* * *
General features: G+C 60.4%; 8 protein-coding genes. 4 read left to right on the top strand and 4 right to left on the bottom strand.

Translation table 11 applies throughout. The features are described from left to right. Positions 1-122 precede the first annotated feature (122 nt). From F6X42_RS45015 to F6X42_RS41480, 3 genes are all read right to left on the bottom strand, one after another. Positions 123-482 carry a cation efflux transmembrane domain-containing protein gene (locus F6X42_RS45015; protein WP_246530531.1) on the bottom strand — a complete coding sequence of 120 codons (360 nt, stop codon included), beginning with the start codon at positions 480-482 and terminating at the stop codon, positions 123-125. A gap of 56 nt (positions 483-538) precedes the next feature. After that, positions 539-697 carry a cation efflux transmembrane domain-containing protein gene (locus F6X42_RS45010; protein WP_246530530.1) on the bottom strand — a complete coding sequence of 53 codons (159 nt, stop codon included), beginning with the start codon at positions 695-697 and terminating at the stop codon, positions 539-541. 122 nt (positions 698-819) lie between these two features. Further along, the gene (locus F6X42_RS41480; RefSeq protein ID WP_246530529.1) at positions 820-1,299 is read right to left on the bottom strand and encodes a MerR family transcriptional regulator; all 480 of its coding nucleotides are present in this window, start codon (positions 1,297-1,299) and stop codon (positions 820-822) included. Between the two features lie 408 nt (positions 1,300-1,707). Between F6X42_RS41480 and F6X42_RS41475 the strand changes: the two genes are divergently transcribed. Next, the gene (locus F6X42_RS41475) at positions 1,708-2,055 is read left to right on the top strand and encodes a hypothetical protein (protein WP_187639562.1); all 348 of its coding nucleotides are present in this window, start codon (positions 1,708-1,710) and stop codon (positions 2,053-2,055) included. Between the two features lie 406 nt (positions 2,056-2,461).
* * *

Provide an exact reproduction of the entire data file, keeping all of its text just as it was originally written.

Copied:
General features: G+C 60.4%; 8 protein-coding genes. 4 read left to right on the top strand and 4 right to left on the bottom strand.

Translation table 11 applies throughout. The features are described from left to right. Positions 1-122 precede the first annotated feature (122 nt). From F6X42_RS45015 to F6X42_RS41480, 3 genes are all read right to left on the bottom strand, one after another. Positions 123-482 carry a cation efflux transmembrane domain-containing protein gene (locus F6X42_RS45015; protein WP_246530531.1) on the bottom strand — a complete coding sequence of 120 codons (360 nt, stop codon included), beginning with the start codon at positions 480-482 and terminating at the stop codon, positions 123-125. A gap of 56 nt (positions 483-538) precedes the next feature. After that, positions 539-697 carry a cation efflux transmembrane domain-containing protein gene (locus F6X42_RS45010; protein WP_246530530.1) on the bottom strand — a complete coding sequence of 53 codons (159 nt, stop codon included), beginning with the start codon at positions 695-697 and terminating at the stop codon, positions 539-541. 122 nt (positions 698-819) lie between these two features. Further along, the gene (locus F6X42_RS41480; RefSeq protein ID WP_246530529.1) at positions 820-1,299 is read right to left on the bottom strand and encodes a MerR family transcriptional regulator; all 480 of its coding nucleotides are present in this window, start codon (positions 1,297-1,299) and stop codon (positions 820-822) included. Between the two features lie 408 nt (positions 1,300-1,707). Between F6X42_RS41480 and F6X42_RS41475 the strand changes: the two genes are divergently transcribed. Next, the gene (locus F6X42_RS41475) at positions 1,708-2,055 is read left to right on the top strand and encodes a hypothetical protein (protein WP_187639562.1); all 348 of its coding nucleotides are present in this window, start codon (positions 1,708-1,710) and stop codon (positions 2,053-2,055) included. Between the two features lie 406 nt (positions 2,056-2,461).